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Canada’s labor market emerges strongly

Canada‘s labor market is emerging strongly from the fifth wave of the pandemic, with the economy adding almost 340,000 new jobs in February, more than making up for the loss in January.

Overall, Canada has seen the fastest jobs recovery in the G7, recovering 112% of the jobs lost at the start of the pandemic, compared to 90% in the United States.

With the February job gains, Canada’s unemployment rate dipped to 5.5%, falling below its pre-pandemic level for the first time, and close to the 50-year low of 5.4% hit in May 2019.

While many advanced economies have seen significant declines in their unemployment rate, few have also seen an increase in labor force participation to the extent that Canada has.

Canada's labor market is emerging strongly from the fifth wave of the pandemic, with the economy adding almost 340,000 new jobs in February, more than making up for the loss in January.

Also, according to the Government of Canada, while tight labor markets are creating better opportunities for workers, they also create significant and pressing challenges for businesses looking to hire more workers.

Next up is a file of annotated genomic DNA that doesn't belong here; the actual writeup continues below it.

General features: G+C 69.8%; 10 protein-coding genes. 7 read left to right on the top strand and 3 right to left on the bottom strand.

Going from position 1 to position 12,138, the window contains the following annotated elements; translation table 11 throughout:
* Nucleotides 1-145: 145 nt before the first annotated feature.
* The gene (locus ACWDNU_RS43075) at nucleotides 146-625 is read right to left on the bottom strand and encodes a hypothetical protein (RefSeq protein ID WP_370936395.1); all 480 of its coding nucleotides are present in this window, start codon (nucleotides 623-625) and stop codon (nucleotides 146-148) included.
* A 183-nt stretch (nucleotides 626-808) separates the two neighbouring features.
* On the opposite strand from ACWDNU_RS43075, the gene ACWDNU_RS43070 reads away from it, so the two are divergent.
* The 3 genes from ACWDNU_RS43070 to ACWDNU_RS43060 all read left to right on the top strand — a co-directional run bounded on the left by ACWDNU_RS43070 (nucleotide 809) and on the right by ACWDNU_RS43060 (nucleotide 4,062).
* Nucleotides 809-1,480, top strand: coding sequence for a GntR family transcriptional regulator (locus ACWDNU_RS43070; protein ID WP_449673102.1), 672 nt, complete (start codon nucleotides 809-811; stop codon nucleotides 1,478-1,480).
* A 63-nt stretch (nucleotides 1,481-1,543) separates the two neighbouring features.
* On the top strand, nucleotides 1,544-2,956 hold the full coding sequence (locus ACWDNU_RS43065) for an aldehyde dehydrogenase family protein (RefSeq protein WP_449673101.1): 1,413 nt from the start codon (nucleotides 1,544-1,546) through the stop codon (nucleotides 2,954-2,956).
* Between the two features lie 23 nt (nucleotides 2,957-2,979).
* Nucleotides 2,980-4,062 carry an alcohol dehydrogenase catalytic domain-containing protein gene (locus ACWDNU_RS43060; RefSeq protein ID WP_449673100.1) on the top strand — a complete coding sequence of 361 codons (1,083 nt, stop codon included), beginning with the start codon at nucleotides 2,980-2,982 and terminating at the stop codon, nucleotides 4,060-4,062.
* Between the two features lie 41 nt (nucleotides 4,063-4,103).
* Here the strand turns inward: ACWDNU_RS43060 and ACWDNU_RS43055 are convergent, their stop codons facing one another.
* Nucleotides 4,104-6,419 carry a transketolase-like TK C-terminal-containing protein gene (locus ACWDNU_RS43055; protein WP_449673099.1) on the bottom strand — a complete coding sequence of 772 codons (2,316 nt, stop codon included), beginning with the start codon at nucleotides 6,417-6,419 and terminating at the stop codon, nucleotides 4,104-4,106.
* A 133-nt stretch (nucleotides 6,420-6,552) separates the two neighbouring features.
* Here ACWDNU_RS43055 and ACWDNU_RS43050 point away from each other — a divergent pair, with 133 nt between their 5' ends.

Employers were actively recruiting for more than 900,000 jobs in the fourth quarter of 2021, pointing to continued strong labor demand and the potential for wage growth to increase further.

Labor market

Workers and businesses are still feeling the impacts of the pandemic, whether from the ongoing rebalancing of consumer demand and related supply chain issues, or by new realities such as the increase in remote work and the accelerated digitization of the economy.

Federal emergency aid has succeeded in stabilizing household finances, supporting millions of jobs and keeping small businesses afloat. And now, unemployment is lower than when the pandemic started.

However, the Canadian government noted that the global economy remains fragile and any potential setbacks could have a major impact on Canada.

The Russian invasion of Ukraine has caused the loss of thousands of lives and the exodus of millions of Ukrainians. For those watching from afar, the invasion is a major new source of uncertainty. The ramifications are being felt around the world.

Also the invasion of Ukraine and the resulting sanctions against Russia have weighed on markets and confidence; led to an increase in the prices of raw materials; and resulted in a deterioration of the global economic outlook.

Higher commodity prices and additional supply disruptions are expected to exacerbate inflationary pressures already seen around the world.

 

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